Location

Stephen F Austin State University, Baker Pattillo Student Center, Student Center Theatre and Twilight Ballroom

Start Date

31-3-2016 4:00 PM

End Date

31-3-2016 7:30 PM

Description

With the increasing research on the hazards of cigareDes, people are looking for a safer alterna>ve to smoking. Electronic CigareDes were introduced in the early 2000’s to serve this purpose, and they are gaining increasing popularity. Many e-cigareDe companies claim that the use of e-cigareDes is completely harmless because of combus>on of the organic liquids would cause the inhala>on of only water vapor and carbon dioxide along with the flavors and nico>ne. Companies also adver>se their products to help smokers quit smoking. Recently, “vaping” has grown increasingly popular especially with minors since several states s>ll allow the sale of e-cigareDes to minors. Studies have shown that more teenagers are vaping, and that it may lead to the use of real cigareDes. In more recent news there have been reports of respiratory problems arising from e-cigareDe use, as well as the cigareDes exploding during use causing harm to the user. There are two main concerns that individuals may have concerning e-cigareDes. Most users are concerned about the compounds absorbed by the body, while non users are concerned with the compounds present in the vapors exhaled by users. To address the concerns of e-cigareDe users, the vapors were analyzed using simultaneous thermal analysis infrared spectroscopy (STA-IR) and the results indicate that the vapors released aUer hea>ng are not simply carbon dioxide and water, so the liquids do not undergo combus>on and may not be as harmless as claimed by ecigareDe companies. Further inves>ga>on using gas chromatography mass spectrometry (GC-MS) is being performed to determine the compounds formed as a result of hea>ng the e-liquids. To address the concerns of non users, a device similar to a hookah was created to capture the vapors on clothing material (to simulate second hand smoke) before extrac>ng the compounds captured on the material and analyzing the chemical content in the GC-MS.

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Mar 31st, 4:00 PM Mar 31st, 7:30 PM

Electronic Cigarettes: Truth or Toxic?

Stephen F Austin State University, Baker Pattillo Student Center, Student Center Theatre and Twilight Ballroom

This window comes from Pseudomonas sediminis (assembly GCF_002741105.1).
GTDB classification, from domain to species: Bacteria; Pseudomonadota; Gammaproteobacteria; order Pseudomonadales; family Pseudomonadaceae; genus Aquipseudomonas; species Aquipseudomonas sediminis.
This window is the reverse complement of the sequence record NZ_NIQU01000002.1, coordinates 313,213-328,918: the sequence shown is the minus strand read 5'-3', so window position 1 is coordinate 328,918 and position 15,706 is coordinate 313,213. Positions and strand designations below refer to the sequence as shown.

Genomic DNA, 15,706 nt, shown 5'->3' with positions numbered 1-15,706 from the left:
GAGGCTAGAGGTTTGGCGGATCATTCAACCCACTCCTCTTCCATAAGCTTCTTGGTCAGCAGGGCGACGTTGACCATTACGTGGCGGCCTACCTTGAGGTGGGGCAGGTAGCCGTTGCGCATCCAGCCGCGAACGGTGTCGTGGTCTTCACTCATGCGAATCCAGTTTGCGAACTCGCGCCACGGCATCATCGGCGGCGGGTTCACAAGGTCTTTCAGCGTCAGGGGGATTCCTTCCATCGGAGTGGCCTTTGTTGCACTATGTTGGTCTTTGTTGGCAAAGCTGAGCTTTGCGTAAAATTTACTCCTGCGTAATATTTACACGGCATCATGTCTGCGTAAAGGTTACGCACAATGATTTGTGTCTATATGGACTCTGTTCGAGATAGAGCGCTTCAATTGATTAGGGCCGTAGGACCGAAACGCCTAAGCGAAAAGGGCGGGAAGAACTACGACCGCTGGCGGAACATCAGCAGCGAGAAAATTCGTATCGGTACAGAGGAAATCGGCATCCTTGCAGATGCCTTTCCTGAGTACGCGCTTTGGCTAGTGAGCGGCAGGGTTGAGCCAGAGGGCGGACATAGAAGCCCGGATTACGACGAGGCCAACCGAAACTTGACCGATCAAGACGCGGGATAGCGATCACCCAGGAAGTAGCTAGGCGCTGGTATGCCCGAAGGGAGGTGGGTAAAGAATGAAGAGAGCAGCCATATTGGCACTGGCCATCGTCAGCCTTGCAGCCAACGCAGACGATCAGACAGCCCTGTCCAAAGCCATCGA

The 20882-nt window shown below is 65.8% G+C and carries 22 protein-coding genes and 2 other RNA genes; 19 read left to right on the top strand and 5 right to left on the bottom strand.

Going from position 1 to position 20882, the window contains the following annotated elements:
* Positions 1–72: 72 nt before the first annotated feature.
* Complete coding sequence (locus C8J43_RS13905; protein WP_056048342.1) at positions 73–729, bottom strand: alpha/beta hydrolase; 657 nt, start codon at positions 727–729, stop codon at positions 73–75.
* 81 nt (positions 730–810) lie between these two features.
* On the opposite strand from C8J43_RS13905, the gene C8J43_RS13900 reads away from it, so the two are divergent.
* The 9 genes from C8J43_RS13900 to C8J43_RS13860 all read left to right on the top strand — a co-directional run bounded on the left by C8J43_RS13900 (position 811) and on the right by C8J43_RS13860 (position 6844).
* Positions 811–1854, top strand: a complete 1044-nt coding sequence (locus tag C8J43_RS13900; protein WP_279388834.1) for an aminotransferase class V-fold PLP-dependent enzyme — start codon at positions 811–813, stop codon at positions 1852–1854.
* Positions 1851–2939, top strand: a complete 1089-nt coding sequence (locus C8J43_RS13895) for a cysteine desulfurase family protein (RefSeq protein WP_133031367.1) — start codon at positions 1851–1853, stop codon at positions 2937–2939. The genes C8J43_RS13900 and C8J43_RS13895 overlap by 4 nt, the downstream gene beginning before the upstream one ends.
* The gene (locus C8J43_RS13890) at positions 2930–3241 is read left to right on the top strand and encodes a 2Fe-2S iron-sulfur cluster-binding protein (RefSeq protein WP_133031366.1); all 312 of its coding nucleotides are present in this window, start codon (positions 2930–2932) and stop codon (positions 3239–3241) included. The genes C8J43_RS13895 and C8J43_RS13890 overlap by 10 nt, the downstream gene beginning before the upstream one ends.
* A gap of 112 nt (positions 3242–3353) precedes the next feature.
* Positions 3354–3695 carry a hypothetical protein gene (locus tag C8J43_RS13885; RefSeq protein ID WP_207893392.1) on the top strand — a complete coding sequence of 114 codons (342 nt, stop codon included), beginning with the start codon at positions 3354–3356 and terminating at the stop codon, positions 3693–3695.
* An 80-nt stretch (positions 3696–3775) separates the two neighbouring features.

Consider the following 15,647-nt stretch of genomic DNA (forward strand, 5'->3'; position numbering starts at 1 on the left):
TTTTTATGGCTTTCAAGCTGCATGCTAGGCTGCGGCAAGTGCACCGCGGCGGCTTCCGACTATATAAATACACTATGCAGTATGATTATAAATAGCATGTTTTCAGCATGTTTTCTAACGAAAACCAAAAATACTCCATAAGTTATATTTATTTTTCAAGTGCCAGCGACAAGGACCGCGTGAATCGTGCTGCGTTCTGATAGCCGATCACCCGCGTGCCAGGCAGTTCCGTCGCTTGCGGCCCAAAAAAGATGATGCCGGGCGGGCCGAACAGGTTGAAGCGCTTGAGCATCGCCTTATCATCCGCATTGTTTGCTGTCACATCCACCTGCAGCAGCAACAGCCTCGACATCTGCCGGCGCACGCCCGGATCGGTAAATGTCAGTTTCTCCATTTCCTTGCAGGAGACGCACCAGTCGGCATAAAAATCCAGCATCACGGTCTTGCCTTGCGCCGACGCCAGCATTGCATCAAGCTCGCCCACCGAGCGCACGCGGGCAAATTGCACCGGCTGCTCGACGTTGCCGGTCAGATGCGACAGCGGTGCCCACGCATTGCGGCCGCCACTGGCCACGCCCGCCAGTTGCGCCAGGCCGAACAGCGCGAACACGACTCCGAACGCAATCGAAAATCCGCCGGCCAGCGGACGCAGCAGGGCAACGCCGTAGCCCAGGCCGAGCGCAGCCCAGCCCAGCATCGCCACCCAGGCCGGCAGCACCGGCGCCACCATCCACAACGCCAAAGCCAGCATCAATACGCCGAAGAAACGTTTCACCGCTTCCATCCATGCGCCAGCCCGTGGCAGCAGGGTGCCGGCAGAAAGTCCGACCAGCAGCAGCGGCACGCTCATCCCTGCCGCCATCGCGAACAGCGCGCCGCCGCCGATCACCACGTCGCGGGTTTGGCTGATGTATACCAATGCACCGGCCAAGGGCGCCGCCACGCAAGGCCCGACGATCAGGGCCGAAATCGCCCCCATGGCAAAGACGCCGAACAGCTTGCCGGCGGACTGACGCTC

With the increasing research on the hazards of cigareDes, people are looking for a safer alterna>ve to smoking. Electronic CigareDes were introduced in the early 2000’s to serve this purpose, and they are gaining increasing popularity. Many e-cigareDe companies claim that the use of e-cigareDes is completely harmless because of combus>on of the organic liquids would cause the inhala>on of only water vapor and carbon dioxide along with the flavors and nico>ne. Companies also adver>se their products to help smokers quit smoking. Recently, “vaping” has grown increasingly popular especially with minors since several states s>ll allow the sale of e-cigareDes to minors. Studies have shown that more teenagers are vaping, and that it may lead to the use of real cigareDes. In more recent news there have been reports of respiratory problems arising from e-cigareDe use, as well as the cigareDes exploding during use causing harm to the user. There are two main concerns that individuals may have concerning e-cigareDes. Most users are concerned about the compounds absorbed by the body, while non users are concerned with the compounds present in the vapors exhaled by users. To address the concerns of e-cigareDe users, the vapors were analyzed using simultaneous thermal analysis infrared spectroscopy (STA-IR) and the results indicate that the vapors released aUer hea>ng are not simply carbon dioxide and water, so the liquids do not undergo combus>on and may not be as harmless as claimed by ecigareDe companies. Further inves>ga>on using gas chromatography mass spectrometry (GC-MS) is being performed to determine the compounds formed as a result of hea>ng the e-liquids. To address the concerns of non users, a device similar to a hookah was created to capture the vapors on clothing material (to simulate second hand smoke) before extrac>ng the compounds captured on the material and analyzing the chemical content in the GC-MS.